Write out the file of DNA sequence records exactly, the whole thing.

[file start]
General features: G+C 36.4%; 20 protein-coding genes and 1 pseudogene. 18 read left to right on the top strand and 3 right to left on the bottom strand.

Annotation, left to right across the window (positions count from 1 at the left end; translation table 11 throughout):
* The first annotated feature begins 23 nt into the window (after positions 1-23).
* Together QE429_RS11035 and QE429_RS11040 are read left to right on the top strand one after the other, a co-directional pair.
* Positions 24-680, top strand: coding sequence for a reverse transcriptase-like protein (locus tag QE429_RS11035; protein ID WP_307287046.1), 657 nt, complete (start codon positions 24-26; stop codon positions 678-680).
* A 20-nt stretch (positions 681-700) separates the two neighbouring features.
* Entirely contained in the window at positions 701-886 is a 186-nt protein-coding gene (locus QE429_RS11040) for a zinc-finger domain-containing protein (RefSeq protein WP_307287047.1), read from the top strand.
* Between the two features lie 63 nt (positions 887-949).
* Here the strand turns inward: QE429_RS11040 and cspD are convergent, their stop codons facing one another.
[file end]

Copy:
General features: G+C 36.4%; 20 protein-coding genes and 1 pseudogene. 18 read left to right on the top strand and 3 right to left on the bottom strand.

Annotation, left to right across the window (positions count from 1 at the left end; translation table 11 throughout):
* The first annotated feature begins 23 nt into the window (after positions 1-23).
* Together QE429_RS11035 and QE429_RS11040 are read left to right on the top strand one after the other, a co-directional pair.
* Positions 24-680, top strand: coding sequence for a reverse transcriptase-like protein (locus tag QE429_RS11035; protein ID WP_307287046.1), 657 nt, complete (start codon positions 24-26; stop codon positions 678-680).
* A 20-nt stretch (positions 681-700) separates the two neighbouring features.
* Entirely contained in the window at positions 701-886 is a 186-nt protein-coding gene (locus QE429_RS11040) for a zinc-finger domain-containing protein (RefSeq protein WP_307287047.1), read from the top strand.
* Between the two features lie 63 nt (positions 887-949).
* Here the strand turns inward: QE429_RS11040 and cspD are convergent, their stop codons facing one another.